Continuing with our habit of doing as much as we can until the sun goes down, and then looking for a hotel nearby. After leaving Palermo, we ended up in these odd little self-contained concrete igloos (which they call bungalows). A little chilly inside, but I can imagine in the heat of the summer months, it would be divine. Oh, and it was only €40 a night.
It was so nice to wake to the sound of birds, and to step outside into sunshine and be surrounded by greenery. I’d never realised how much this was missing from my life in London.
Tonnara di Scopello
Before going to the beach at San Vito Lo Capo, we popped in to Tonnara di Scopello, a historic tuna fishing estate in an idyllic bay just a short drive north of where we stayed. We parked just outside the property, paid the €3 entrance fee, and waddled down the steep hill to the waterfront. The sun was shining, and the skies were clear. We got changed into our swimwear, but the sunshine felt hollow, and there was a cold breeze. We braved our feet into the water. It wasn’t quite Siberian levels of cold, but it was far removed from what I would normally swim in (and what I would expect from Mediterranean waters).
It was, however, impossibly beautiful – the water, the bay and the romantic buildings. I’m not at the stage where I’m ready to dedicate a vacation to lazing by the water reading a book, but if I was, this place would be a dream. There are rooms available in this estate – however it was well above our budget, even during the current off-peak months. We lazed on the boat ramp, in a state between blissful warmth, and goose bumps with the breeze.
San Vito lo Capo
Even though it was only several kilometres to San Vito Lo Capo as the crow flies, it was going to take an hour to get there with the amount of detour we’d have to take. We passed a few other amazing bays on the way, one of which looked like a caravan park with all of the parked up campervans along the shoreline. And, with views like this, I couldn’t blame them – especially as it seemed to be free to camp here.
The towns in this area were different. Newer, and much, much wider. We were still as confused about how parking worked in Sicily, but took our chances amongst the dozens of other cars in what looked like 24/7 tow-away zones. It was only mid-April (a good two months before summer), but already the beaches were filled with umbrellas and beach chairs. We turned down the offers, and went for a walk along the shore. The water was perfectly clear, and the sand was also surprisingly fine, making a beautiful beach. Oh yeah, and then there was the view of the mountain looming large above all, really setting this beach apart from others.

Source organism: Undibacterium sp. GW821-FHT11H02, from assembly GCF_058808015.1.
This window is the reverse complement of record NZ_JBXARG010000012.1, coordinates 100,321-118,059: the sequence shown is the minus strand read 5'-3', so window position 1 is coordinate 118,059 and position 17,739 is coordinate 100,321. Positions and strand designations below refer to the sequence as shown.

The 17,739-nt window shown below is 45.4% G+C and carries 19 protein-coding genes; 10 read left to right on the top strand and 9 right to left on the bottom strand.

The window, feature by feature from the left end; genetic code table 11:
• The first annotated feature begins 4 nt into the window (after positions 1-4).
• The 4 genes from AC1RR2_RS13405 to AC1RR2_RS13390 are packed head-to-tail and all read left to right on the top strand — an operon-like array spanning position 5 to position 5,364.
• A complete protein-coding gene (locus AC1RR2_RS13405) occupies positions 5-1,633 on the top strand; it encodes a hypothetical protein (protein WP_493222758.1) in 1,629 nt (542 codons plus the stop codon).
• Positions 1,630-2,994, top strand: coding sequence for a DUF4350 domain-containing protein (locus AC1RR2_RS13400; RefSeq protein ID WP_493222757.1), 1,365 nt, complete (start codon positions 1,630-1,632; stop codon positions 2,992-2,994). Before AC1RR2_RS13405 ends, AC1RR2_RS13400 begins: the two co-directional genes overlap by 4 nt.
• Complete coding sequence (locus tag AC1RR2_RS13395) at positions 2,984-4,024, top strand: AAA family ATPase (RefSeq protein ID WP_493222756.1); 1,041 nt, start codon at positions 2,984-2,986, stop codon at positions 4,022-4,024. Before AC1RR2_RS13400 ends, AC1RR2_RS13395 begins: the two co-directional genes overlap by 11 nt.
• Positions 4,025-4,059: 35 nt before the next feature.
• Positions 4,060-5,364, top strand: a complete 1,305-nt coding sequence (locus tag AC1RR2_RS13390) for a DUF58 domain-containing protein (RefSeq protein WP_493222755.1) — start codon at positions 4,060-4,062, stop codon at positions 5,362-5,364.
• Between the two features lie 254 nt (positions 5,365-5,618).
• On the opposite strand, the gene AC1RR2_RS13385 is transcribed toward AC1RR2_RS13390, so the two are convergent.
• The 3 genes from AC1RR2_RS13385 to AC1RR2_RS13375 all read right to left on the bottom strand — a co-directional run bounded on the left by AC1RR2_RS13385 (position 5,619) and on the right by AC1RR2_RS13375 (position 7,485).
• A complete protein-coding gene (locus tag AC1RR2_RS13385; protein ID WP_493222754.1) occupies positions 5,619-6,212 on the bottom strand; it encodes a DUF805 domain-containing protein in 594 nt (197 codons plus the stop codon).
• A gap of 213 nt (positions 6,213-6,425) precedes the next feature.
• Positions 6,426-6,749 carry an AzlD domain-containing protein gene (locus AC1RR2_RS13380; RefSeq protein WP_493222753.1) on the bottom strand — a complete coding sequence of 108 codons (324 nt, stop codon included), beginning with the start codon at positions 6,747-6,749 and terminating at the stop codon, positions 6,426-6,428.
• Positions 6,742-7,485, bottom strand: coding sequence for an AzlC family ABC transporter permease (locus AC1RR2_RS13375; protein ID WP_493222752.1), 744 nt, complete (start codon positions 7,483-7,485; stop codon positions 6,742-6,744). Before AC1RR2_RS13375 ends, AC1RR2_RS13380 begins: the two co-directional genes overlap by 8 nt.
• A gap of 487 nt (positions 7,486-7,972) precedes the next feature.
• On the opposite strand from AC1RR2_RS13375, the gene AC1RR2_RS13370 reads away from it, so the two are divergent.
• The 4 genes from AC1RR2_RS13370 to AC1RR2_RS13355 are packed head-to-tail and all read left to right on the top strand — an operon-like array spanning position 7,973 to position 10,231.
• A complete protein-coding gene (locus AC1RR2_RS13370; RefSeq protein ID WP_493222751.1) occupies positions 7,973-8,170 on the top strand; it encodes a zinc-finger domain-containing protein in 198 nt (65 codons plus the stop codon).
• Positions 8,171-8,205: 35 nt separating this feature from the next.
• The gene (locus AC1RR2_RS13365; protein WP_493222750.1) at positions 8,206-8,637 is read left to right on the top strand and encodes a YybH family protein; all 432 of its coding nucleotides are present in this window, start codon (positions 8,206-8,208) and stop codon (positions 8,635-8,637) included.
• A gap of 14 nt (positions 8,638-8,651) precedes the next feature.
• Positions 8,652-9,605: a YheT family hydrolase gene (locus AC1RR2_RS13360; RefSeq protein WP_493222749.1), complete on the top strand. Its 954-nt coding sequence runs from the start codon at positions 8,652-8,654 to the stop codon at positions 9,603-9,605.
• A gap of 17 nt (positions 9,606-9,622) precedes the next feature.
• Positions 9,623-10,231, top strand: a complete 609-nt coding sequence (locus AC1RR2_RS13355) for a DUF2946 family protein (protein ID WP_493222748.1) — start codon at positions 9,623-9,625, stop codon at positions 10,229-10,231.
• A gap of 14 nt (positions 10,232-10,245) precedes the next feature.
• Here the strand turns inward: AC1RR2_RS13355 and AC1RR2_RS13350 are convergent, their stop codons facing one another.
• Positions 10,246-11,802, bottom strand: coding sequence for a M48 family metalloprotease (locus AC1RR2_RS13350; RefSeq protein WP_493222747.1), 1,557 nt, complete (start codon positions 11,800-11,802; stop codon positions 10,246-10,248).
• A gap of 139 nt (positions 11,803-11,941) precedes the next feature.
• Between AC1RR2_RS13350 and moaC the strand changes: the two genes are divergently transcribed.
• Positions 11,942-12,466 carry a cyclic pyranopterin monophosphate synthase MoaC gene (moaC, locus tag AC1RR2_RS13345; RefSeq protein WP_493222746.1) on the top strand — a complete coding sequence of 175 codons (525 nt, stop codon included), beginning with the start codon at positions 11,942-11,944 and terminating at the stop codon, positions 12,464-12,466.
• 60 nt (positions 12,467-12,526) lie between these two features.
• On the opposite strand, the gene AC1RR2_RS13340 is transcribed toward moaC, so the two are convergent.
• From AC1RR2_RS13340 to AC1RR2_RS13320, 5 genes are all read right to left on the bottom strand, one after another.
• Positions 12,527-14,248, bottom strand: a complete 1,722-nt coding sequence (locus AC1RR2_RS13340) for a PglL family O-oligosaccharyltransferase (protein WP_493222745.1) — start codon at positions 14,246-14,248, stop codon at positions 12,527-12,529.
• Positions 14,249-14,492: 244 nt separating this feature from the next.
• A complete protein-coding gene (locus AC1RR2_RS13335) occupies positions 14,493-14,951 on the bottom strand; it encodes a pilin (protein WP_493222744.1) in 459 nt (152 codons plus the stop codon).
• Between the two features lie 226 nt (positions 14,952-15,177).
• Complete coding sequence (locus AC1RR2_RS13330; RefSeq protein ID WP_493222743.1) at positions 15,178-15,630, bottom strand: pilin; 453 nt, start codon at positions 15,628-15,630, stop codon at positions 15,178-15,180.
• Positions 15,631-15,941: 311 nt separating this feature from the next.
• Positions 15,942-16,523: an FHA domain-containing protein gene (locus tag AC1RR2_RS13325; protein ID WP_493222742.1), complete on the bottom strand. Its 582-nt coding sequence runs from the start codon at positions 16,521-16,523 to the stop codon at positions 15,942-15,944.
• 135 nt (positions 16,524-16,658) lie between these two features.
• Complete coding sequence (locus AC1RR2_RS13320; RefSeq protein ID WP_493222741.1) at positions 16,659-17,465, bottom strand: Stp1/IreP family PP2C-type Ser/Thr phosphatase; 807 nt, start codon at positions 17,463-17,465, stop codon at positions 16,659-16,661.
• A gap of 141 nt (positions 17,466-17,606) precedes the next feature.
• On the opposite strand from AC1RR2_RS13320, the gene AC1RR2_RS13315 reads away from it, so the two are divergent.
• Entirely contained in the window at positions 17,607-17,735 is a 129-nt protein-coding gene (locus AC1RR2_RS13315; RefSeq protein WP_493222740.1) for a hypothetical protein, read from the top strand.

The water wasn’t much warmer, but the sun felt warmer, and the wind was less gusty, so we actually braved a swim! Well, as much as we could given how shallow the waters were – and given I was paranoid about leaving my camera unattended on the beach, I didn’t want to venture too far away.
I let Risa treat herself to a nice lunch, since we’d made do with a cheap breakfast. We ended up at U Sfizziusu, which like everything else in Sicily, was a seafood restaurant – which suited Risa perfectly. I settled for a simple (though delicious pasta), but Risa got this enormous seafood soup! There was half a lobster, several king prawns, mussels, clams, squid, and other treats – and all for €25. The photos don’t quite do justice as to how large this dish was – I’d guess at least 30-40cm in diameter!
With her in a food coma, we did our best to catch the last of the afternoon sun in another historic, hilltop village called Erice. We’d timed it well as most visitors were starting to leave, so we had no problems with parking – once I’d been able to get change for the ticket machine.
These historic towns were starting to feel a little similar, however there was still enough charm and hidden alleys to keep us motivated. The main streets were just a little too decorated with advertising to really enjoy – but I get that they need to make a living, too.
The wind up on this rocky plateau was intense, but was worth battling with for the views out over where we’d been earlier today.
Many of the attractions were already shut (or hadn’t opened), but we made a quick visit into the Venus Castle – so named for the Cult of Venus that was said to have practised there in ancient times. There wasn’t a great deal to see inside, with pretty limited ruins, however there was something about this place that really appealed to me. The panels with the history were engaging, which really helped the imagination.
Plus, the views!
We wandered a little longer/deeper, but we found the rewards were diminishing rapidly, so after re-treading the same main streets several times, we made our way south – as far as we could towards Agrigento before it was too dark/late.
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